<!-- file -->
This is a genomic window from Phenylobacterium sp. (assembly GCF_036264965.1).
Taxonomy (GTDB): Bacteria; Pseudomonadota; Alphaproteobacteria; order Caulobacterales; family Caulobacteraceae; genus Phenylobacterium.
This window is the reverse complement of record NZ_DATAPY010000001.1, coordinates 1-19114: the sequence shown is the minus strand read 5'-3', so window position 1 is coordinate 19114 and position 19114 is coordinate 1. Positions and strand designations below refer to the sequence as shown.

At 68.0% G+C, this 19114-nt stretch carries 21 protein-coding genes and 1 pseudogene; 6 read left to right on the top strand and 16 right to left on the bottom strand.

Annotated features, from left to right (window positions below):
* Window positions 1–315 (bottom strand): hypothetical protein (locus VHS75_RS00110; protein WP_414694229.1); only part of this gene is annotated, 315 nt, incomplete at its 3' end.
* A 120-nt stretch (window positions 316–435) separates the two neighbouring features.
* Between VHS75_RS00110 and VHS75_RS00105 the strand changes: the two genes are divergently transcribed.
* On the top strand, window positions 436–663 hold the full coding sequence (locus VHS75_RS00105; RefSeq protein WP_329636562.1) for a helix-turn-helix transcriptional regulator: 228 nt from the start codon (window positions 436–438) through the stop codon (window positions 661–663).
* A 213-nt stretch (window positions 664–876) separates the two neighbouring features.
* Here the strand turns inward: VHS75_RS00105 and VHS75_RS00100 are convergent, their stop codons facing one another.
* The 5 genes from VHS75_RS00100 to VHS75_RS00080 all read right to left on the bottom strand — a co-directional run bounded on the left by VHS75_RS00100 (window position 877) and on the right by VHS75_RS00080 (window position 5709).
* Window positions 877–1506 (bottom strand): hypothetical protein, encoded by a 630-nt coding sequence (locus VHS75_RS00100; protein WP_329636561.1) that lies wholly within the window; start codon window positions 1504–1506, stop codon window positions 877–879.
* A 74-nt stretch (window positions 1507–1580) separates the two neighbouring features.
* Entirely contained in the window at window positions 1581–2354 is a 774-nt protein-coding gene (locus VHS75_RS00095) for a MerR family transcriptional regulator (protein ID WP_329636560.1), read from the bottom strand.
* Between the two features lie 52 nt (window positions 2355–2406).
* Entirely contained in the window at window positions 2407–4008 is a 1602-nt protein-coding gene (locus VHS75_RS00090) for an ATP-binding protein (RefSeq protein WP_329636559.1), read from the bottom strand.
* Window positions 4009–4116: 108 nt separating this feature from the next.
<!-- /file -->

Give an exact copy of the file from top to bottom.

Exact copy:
This is a genomic window from Phenylobacterium sp. (assembly GCF_036264965.1).
Taxonomy (GTDB): Bacteria; Pseudomonadota; Alphaproteobacteria; order Caulobacterales; family Caulobacteraceae; genus Phenylobacterium.
This window is the reverse complement of record NZ_DATAPY010000001.1, coordinates 1-19114: the sequence shown is the minus strand read 5'-3', so window position 1 is coordinate 19114 and position 19114 is coordinate 1. Positions and strand designations below refer to the sequence as shown.

At 68.0% G+C, this 19114-nt stretch carries 21 protein-coding genes and 1 pseudogene; 6 read left to right on the top strand and 16 right to left on the bottom strand.

Annotated features, from left to right (window positions below):
* Window positions 1–315 (bottom strand): hypothetical protein (locus VHS75_RS00110; protein WP_414694229.1); only part of this gene is annotated, 315 nt, incomplete at its 3' end.
* A 120-nt stretch (window positions 316–435) separates the two neighbouring features.
* Between VHS75_RS00110 and VHS75_RS00105 the strand changes: the two genes are divergently transcribed.
* On the top strand, window positions 436–663 hold the full coding sequence (locus VHS75_RS00105; RefSeq protein WP_329636562.1) for a helix-turn-helix transcriptional regulator: 228 nt from the start codon (window positions 436–438) through the stop codon (window positions 661–663).
* A 213-nt stretch (window positions 664–876) separates the two neighbouring features.
* Here the strand turns inward: VHS75_RS00105 and VHS75_RS00100 are convergent, their stop codons facing one another.
* The 5 genes from VHS75_RS00100 to VHS75_RS00080 all read right to left on the bottom strand — a co-directional run bounded on the left by VHS75_RS00100 (window position 877) and on the right by VHS75_RS00080 (window position 5709).
* Window positions 877–1506 (bottom strand): hypothetical protein, encoded by a 630-nt coding sequence (locus VHS75_RS00100; protein WP_329636561.1) that lies wholly within the window; start codon window positions 1504–1506, stop codon window positions 877–879.
* A 74-nt stretch (window positions 1507–1580) separates the two neighbouring features.
* Entirely contained in the window at window positions 1581–2354 is a 774-nt protein-coding gene (locus VHS75_RS00095) for a MerR family transcriptional regulator (protein ID WP_329636560.1), read from the bottom strand.
* Between the two features lie 52 nt (window positions 2355–2406).
* Entirely contained in the window at window positions 2407–4008 is a 1602-nt protein-coding gene (locus VHS75_RS00090) for an ATP-binding protein (RefSeq protein WP_329636559.1), read from the bottom strand.
* Window positions 4009–4116: 108 nt separating this feature from the next.